Aaron, I left out their “elements” argument because, like you, I don’t beleive it will make that large a difference. I’m concerned solely with the idea that we won’t have enough platforms to handle the trains we would all like to see running. If I recall, the original redesign had through-tracks. The new redesign has stub ends. If we end up not being able to support a front range runner or an I-70 ski train because there’s no capacity, I’d be pissed. It seems to me that they’re using guerilla tactics to force the issue. And I’m not sure that they were biding their time until all the decisions had been made to speak up, as you seem to imply. If they really did, then that’s a fair point, but I’m not assuming it.

  13. Aaron says:

    I agree that enough room needs to be left over for additional expansions, Toast2042. At the same time, I really wouldn’t have a major problem with the notion of a secondary transit terminal somewhere else in the downtown area (perhaps River North?) for additional lines. Stub lines don’t necessarily choke off expansion opportunities, but even then, there’s no reason why stub lines couldn’t be made into through lines with additional funding at a later date. Tunneling or bridging is always a possibility if and when the additional capacity is desired and/or needed.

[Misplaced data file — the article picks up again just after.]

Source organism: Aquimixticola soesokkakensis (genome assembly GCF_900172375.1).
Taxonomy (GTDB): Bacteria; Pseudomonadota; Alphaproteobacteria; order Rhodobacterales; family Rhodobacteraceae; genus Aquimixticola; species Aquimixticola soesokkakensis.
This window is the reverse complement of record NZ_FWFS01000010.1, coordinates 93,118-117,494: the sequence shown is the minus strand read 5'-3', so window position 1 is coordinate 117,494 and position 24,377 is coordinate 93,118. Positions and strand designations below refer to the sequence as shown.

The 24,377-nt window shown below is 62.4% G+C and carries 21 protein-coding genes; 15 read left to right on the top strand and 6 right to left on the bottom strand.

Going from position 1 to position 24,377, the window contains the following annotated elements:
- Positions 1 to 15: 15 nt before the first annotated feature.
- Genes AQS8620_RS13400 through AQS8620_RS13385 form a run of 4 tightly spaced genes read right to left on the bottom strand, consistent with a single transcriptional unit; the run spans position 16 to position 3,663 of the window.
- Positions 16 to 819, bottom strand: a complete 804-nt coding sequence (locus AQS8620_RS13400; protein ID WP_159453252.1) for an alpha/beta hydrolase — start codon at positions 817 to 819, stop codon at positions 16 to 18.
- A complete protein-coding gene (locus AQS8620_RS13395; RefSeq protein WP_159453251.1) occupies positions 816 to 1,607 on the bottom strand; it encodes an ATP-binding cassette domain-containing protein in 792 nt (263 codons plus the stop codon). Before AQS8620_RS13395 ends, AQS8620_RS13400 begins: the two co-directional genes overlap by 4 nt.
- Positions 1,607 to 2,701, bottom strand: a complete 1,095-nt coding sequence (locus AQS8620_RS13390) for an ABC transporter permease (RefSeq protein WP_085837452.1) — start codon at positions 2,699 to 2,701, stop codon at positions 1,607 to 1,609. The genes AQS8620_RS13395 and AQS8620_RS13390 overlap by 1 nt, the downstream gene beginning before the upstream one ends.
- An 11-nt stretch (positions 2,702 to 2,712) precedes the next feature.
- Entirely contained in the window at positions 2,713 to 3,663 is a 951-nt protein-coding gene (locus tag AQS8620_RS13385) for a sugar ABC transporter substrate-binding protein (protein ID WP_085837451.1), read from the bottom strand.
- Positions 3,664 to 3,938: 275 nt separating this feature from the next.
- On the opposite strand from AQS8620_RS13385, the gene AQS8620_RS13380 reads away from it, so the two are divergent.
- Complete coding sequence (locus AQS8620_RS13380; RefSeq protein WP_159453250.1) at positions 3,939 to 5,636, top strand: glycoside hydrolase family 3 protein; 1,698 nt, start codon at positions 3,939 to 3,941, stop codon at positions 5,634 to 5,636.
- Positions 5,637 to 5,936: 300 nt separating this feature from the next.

14. Ken says:

    I don’t believe the original DUS plan had through tracks. It was always a stub, it just was underground vs. at grade today. There’s always the potential for a HSR or other through track at the CML by where the light rail would go, or creating an annex terminal elsewhere (such as in River North as Aaron suggested). Most big cities have multiple terminals for the same reason as we may face one day: there’s just not enough room for every train that could conceivable enter the city to arrive at the same station.

    It’s something to think about but not something to stop the current project in its tracks (pun unfortunately unavoidably intended).

  15. Beth Partin says:

    As someone who lives in Broomfield and commutes by bus to Denver a lot, I am still in favor of FasTracks, despite its money problems. But I got another view of it on February 17, when I was on the Environmental Justice tour sponsored by the Cross Community Coalition in Elyria-Swansea. They said that FasTracks will go through that area around I-70 and I-25 but, because it is commuter rail, won’t stop there. Just seemed like another way in which Globeville Elyria Swansea is left out of Denver’s urban housing and livability boom.